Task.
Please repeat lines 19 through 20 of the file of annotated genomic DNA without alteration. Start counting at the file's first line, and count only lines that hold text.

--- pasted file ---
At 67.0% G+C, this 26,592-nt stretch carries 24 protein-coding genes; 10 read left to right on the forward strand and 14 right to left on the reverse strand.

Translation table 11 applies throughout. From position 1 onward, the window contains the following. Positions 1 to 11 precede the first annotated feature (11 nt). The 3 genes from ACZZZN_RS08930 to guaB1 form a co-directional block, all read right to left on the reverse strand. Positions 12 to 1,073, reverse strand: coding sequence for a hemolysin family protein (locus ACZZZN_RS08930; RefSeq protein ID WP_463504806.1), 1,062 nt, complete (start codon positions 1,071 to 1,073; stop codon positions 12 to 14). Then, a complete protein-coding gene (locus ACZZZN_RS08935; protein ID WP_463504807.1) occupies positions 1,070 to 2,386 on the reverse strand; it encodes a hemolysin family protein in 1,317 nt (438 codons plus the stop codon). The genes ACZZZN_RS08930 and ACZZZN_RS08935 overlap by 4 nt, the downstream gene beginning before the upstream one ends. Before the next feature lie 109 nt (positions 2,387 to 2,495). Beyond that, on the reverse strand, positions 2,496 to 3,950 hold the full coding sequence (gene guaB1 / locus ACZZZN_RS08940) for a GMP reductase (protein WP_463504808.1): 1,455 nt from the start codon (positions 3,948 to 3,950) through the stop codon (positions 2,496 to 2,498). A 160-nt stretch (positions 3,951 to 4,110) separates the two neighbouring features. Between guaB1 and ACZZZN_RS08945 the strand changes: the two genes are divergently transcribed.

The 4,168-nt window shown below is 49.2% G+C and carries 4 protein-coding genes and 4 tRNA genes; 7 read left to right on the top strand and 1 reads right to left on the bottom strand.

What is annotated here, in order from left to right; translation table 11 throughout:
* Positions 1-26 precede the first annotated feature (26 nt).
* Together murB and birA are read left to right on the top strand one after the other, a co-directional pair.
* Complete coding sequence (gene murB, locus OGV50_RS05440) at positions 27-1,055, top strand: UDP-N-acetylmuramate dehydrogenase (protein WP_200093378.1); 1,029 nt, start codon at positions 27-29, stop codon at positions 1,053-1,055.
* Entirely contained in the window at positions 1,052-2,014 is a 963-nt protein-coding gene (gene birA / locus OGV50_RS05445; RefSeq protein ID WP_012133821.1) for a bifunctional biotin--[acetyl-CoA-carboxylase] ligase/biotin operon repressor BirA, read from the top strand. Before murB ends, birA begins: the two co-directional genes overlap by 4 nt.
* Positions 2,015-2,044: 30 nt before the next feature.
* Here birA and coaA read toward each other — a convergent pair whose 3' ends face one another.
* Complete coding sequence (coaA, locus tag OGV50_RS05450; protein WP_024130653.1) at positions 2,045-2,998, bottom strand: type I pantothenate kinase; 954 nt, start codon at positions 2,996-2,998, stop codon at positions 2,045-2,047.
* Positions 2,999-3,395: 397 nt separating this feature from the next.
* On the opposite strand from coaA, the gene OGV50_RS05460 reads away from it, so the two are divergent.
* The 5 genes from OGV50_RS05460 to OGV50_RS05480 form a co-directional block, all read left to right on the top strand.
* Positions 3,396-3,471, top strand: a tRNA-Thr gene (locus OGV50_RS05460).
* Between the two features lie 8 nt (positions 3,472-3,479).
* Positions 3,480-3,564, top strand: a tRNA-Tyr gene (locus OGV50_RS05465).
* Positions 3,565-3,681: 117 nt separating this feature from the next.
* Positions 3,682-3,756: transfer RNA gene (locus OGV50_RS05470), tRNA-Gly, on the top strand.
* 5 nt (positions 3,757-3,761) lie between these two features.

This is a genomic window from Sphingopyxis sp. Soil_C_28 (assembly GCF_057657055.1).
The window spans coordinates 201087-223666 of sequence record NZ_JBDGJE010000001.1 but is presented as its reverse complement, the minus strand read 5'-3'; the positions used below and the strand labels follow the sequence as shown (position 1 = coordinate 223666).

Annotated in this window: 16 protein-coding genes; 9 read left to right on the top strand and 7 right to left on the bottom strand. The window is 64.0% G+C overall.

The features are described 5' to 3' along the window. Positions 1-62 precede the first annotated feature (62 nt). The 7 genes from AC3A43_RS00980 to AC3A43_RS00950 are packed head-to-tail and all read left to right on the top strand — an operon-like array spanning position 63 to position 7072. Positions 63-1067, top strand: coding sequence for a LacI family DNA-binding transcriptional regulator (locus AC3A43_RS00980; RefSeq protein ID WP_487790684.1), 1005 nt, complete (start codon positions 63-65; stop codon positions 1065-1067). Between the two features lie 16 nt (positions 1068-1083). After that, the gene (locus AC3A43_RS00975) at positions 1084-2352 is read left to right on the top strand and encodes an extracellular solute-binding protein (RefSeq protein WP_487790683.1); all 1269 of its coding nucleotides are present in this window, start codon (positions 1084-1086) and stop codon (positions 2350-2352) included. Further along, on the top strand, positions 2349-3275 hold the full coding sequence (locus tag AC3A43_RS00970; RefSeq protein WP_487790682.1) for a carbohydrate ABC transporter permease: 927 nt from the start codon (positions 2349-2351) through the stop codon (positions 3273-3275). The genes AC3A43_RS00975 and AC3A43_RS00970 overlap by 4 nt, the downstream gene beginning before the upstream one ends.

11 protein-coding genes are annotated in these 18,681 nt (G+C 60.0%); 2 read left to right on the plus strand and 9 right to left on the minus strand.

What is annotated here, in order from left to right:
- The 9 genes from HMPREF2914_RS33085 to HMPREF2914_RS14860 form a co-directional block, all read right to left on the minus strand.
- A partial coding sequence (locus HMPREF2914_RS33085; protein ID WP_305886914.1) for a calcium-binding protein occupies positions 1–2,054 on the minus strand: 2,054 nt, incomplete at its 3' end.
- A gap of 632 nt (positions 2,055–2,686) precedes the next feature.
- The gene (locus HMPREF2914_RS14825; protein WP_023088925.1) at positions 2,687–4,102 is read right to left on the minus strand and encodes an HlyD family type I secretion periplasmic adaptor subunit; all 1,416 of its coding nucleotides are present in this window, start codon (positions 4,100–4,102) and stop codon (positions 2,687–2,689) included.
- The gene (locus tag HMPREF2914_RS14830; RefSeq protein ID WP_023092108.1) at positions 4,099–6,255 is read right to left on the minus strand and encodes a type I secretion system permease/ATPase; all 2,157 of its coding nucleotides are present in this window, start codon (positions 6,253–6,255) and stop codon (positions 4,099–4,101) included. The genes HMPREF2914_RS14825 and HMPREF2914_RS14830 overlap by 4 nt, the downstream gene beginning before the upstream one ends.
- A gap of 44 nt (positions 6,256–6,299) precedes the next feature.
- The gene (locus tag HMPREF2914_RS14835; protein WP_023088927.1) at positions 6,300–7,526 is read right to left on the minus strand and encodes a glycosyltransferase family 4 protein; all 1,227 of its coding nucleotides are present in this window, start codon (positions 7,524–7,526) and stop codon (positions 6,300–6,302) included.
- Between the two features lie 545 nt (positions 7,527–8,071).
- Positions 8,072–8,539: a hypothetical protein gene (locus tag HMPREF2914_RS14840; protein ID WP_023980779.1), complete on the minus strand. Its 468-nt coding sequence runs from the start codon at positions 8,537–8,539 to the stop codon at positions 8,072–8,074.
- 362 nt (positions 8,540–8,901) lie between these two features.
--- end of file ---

* Positions 3,682-3,756: transfer RNA gene (locus OGV50_RS05470), tRNA-Gly, on the top strand.
* 5 nt (positions 3,757-3,761) lie between these two features.